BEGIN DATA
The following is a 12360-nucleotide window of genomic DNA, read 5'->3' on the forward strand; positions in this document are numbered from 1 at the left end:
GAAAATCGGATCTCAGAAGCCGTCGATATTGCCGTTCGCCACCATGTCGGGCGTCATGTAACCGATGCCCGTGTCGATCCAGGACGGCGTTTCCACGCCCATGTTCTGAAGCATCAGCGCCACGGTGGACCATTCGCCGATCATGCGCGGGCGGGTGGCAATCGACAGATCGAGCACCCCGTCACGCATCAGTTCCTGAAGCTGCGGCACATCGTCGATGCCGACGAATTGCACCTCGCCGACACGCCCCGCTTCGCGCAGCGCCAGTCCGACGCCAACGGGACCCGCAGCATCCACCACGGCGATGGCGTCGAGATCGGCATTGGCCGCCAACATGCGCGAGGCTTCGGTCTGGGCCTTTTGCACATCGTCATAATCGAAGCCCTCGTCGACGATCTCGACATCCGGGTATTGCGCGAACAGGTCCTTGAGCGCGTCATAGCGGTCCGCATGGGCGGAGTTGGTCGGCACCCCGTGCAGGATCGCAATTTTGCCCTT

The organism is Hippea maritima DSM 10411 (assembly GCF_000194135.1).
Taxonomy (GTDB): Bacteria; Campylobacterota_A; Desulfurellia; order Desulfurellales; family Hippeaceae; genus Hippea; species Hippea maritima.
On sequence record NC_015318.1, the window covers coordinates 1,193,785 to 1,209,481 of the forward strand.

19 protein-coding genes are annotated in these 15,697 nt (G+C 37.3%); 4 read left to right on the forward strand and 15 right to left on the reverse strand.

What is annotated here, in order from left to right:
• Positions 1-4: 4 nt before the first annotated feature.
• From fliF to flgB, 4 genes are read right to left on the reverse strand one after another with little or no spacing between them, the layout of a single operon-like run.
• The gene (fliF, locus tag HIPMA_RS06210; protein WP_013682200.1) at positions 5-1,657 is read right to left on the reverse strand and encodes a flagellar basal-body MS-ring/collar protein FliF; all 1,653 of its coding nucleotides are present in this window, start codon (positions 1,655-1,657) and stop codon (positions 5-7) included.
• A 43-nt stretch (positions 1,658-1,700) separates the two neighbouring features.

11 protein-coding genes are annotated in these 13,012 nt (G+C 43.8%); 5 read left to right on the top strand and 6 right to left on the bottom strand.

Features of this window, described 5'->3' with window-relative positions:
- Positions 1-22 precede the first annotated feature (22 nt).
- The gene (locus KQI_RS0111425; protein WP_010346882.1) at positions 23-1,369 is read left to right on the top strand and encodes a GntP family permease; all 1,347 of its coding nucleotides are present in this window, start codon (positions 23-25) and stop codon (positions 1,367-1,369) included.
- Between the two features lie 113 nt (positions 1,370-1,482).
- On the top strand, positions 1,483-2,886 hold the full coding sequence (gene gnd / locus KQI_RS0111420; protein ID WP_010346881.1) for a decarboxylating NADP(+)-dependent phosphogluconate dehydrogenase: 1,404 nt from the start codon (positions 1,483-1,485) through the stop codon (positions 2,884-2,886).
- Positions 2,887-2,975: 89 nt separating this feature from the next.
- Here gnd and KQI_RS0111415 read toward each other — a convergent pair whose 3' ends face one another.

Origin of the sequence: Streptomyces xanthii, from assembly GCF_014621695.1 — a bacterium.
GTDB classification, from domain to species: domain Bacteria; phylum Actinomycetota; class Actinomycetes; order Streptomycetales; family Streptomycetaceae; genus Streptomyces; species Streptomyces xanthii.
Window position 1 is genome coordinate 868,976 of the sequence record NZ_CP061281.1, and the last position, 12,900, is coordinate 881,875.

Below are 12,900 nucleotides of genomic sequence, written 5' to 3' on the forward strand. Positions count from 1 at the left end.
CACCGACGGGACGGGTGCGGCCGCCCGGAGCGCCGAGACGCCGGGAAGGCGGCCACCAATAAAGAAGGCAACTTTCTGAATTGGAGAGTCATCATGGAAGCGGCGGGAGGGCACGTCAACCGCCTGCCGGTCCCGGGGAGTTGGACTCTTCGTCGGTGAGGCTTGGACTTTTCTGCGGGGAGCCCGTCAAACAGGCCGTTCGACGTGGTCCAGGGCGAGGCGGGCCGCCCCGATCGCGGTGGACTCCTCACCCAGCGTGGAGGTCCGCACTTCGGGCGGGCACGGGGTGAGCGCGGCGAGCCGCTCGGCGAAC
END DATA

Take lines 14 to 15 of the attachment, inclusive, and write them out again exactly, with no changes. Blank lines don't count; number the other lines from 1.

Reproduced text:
- Positions 1-22 precede the first annotated feature (22 nt).
- The gene (locus KQI_RS0111425; protein WP_010346882.1) at positions 23-1,369 is read left to right on the top strand and encodes a GntP family permease; all 1,347 of its coding nucleotides are present in this window, start codon (positions 23-25) and stop codon (positions 1,367-1,369) included.